‘The story of a life so quiet as mine would be of little importance except to personal friends, unless it is so written as to illustrate the social changes which I have witnessed, and in which I have to some extent been compelled to play my part in. In the narrative which follows it will be my constant aim to write with that end in view.’
The beginning of Thomas Raymont’s memoir may at first seem a little odd. The opening words of any form of literature often serve to grab the reader’s attention, ensuring they continue on to the end. However Thomas’ opening words serve as a warning that his story is of ‘little importance’ to anyone except his close friends. Thomas’ story is that of a working-class boy who drags himself up through hard work and a focus on his goals to become a successful teacher and published author on the subject of education. There are many published novels on underdog stories or rags to riches which are far less interesting than Thomas’ autobiographical account!
So why would Thomas be so modest about a written record of his achievements in life? Regenia Gagnier gives us an insight into this telling us that ‘Most working-class autobiographies begin not with a family lineage or a birthdate but rather with an apology for their authors’ ordinariness’ (Gagnier, 1987, pp.338) Even though Thomas has been elevated in terms of his social status there is still a working-class modesty about the memoir, and at times it can even be self-deprecating. Thomas does come across as proud of his achievements noting that his book ‘The Principles of Education’ was described as a ‘standard text book’ and that it was only supposed to be a staple in schools for twenty years but actually lasted for forty-three. (pp.15) However following this Thomas goes on to list a number of his unsuccessful works and it almost seems as though Thomas is conscious of telling the reader of his achievements coming across as boastful and often likes to drag this back with a humorous anecdote, a time that he didn’t succeed as he’d have liked, or simply moving the subject on entirely.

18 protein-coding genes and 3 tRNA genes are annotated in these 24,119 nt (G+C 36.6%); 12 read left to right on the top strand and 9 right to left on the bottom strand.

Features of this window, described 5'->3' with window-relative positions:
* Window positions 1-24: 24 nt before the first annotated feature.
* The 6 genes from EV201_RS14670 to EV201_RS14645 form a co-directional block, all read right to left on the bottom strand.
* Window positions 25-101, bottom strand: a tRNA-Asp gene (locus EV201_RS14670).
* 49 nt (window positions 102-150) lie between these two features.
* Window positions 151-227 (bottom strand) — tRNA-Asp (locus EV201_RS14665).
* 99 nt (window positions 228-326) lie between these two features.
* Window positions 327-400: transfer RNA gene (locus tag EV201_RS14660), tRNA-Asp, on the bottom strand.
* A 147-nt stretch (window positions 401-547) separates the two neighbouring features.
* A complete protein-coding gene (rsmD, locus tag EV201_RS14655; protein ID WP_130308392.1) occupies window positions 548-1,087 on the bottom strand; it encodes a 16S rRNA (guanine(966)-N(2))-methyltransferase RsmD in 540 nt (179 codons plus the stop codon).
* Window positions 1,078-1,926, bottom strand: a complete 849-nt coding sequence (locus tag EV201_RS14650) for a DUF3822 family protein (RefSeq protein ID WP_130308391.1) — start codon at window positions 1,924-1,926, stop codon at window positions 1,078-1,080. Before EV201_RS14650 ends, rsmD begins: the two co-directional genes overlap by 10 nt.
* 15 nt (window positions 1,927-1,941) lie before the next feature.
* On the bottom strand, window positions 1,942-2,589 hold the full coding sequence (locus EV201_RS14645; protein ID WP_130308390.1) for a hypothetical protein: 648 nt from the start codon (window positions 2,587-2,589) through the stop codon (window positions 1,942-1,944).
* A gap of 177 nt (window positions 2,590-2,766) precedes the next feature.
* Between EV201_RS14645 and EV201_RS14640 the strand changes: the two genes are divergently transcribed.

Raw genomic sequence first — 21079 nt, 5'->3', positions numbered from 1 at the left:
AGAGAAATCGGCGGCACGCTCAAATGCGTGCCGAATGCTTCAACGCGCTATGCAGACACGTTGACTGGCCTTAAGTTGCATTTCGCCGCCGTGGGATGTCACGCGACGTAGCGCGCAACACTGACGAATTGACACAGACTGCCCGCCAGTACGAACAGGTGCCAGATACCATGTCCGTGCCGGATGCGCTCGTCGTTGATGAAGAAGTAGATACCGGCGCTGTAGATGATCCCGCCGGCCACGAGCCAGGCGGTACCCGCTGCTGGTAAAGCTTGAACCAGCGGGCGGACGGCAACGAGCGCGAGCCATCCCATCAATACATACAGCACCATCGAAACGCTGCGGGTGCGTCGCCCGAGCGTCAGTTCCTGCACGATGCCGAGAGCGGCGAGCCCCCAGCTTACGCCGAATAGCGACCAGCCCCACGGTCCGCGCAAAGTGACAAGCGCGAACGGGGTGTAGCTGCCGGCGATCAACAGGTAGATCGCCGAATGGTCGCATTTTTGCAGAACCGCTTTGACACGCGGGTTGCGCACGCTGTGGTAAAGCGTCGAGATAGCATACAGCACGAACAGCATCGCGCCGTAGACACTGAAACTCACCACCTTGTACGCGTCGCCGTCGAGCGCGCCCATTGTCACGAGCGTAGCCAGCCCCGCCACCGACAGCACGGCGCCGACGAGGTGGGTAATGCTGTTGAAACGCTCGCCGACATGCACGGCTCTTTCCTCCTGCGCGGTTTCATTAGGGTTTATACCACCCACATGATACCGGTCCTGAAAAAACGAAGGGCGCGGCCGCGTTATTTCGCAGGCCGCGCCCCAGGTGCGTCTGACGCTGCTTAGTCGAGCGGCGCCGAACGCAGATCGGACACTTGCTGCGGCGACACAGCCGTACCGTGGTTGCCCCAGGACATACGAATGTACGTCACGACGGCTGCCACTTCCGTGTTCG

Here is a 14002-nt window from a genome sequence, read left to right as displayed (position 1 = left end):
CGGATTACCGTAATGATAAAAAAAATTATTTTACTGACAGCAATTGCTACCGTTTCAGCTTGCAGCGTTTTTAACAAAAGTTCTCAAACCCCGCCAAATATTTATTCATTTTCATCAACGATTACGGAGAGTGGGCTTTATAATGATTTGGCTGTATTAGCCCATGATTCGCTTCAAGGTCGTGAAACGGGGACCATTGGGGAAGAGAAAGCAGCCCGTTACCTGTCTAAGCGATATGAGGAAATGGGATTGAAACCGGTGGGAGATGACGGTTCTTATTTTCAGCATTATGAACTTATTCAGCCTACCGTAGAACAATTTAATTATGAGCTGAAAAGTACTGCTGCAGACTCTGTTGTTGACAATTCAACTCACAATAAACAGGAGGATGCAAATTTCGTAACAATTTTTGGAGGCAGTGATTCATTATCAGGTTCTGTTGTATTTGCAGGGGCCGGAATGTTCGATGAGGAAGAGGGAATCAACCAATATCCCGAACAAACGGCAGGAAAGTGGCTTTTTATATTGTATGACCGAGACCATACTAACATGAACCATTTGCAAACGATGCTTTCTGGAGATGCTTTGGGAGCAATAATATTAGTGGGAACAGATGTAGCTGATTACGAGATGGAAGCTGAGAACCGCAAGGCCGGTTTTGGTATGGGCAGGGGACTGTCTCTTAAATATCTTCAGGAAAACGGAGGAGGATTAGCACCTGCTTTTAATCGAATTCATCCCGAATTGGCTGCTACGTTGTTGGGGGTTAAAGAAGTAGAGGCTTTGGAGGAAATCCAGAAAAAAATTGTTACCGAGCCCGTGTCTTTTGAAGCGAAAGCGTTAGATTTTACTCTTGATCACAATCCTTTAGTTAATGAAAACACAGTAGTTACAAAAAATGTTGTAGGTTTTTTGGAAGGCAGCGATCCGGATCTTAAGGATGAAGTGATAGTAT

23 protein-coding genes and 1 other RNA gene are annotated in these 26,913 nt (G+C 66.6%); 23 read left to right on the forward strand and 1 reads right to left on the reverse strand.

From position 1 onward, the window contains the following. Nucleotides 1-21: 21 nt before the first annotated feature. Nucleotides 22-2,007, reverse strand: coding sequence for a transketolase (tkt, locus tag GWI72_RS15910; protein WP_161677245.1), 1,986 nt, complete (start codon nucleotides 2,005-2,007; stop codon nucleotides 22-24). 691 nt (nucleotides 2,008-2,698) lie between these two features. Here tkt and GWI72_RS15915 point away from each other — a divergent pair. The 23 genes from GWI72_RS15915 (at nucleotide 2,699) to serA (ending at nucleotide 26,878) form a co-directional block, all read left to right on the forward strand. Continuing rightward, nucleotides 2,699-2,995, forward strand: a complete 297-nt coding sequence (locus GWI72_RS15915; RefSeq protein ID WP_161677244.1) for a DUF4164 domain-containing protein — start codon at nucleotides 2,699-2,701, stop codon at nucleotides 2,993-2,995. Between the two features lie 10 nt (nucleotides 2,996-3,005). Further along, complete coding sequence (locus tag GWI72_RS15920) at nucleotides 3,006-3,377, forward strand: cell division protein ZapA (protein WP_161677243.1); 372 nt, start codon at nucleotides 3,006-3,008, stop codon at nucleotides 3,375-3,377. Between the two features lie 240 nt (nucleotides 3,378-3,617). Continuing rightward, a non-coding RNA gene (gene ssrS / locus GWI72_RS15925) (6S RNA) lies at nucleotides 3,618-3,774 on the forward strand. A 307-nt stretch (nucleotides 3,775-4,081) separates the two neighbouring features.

From our viewpoint here in the 21st century, it can be odd to view these working-class memoirs, as the idea of an autobiography today seems to mean revealing all of the most personal and intricate details of your life in order to interest the reader. From the working-class autobiographies I have read, and particularly in Thomas’ case, the focus is not on the personal aspects of the writer’s life and when it is spoken about it is kept to a minimum. Nan Hackett tells us that ‘even in this very personal, subjective, and supposedly egocentric genre, the “I” is minimized and even depersonalized.’ (pp.210) We could consider that these writers being from working-class backgrounds don’t feel their stories are particularly of much interest to anyone else. Gagnier can offer us some insight on this suggesting that for the working-class authors ‘it was difficult enough for them to contemplate themselves, but they had also to justify themselves as writers worthy of the attention of others.’ (pp.338) This might seem unnecessary for Thomas to worry about, given that he is already a published author in his own right, but throughout his memoir we see this working-class modesty and can perhaps attribute it to his early experiences in life.
Raymont, Thomas. ‘Memories of an Octogenarian 1864-1949’, Burnett Archive of Working Class Autobiographies, University of Brunel Library, Special Collection, 1:571, available at: http://www.brunel.ac.uk/__data/assets/pdf_file/0003/139278/BurnettArchive.pdf
Gagnier, R. (1987) ‘Social Atoms: Working-Class Autobiography, Subjectivity, and Gender.’ Victorian Studies. V.30 (3),
Hackett, Nan. ‘A Different Form of “Self”: Narrative Style in British Nineteenth-Century Working-class Autobiography’. 12.3 (1989): 208-226, 210
‘Thomas Raymont by Harold Speed (1872-1957)’, in
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